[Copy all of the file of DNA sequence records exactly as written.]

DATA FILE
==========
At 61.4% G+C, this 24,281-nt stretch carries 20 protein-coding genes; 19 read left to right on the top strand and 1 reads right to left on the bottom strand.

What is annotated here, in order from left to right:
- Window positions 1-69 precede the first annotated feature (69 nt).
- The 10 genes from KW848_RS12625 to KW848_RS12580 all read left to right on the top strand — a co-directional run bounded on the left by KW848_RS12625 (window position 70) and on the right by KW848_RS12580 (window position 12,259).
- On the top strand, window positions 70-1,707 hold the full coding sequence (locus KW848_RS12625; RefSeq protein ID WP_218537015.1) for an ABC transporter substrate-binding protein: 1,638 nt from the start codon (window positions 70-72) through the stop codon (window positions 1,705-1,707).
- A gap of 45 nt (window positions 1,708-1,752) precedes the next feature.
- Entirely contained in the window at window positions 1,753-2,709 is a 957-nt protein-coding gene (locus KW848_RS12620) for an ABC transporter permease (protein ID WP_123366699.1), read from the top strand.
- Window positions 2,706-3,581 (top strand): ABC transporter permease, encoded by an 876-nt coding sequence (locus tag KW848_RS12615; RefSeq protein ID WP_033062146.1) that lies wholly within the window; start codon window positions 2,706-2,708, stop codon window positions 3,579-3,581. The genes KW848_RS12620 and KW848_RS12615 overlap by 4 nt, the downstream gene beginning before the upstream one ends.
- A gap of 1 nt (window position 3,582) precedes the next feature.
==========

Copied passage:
At 61.4% G+C, this 24,281-nt stretch carries 20 protein-coding genes; 19 read left to right on the top strand and 1 reads right to left on the bottom strand.

What is annotated here, in order from left to right:
- Window positions 1-69 precede the first annotated feature (69 nt).
- The 10 genes from KW848_RS12625 to KW848_RS12580 all read left to right on the top strand — a co-directional run bounded on the left by KW848_RS12625 (window position 70) and on the right by KW848_RS12580 (window position 12,259).
- On the top strand, window positions 70-1,707 hold the full coding sequence (locus KW848_RS12625; RefSeq protein ID WP_218537015.1) for an ABC transporter substrate-binding protein: 1,638 nt from the start codon (window positions 70-72) through the stop codon (window positions 1,705-1,707).
- A gap of 45 nt (window positions 1,708-1,752) precedes the next feature.
- Entirely contained in the window at window positions 1,753-2,709 is a 957-nt protein-coding gene (locus KW848_RS12620) for an ABC transporter permease (protein ID WP_123366699.1), read from the top strand.
- Window positions 2,706-3,581 (top strand): ABC transporter permease, encoded by an 876-nt coding sequence (locus tag KW848_RS12615; RefSeq protein ID WP_033062146.1) that lies wholly within the window; start codon window positions 2,706-2,708, stop codon window positions 3,579-3,581. The genes KW848_RS12620 and KW848_RS12615 overlap by 4 nt, the downstream gene beginning before the upstream one ends.
- A gap of 1 nt (window position 3,582) precedes the next feature.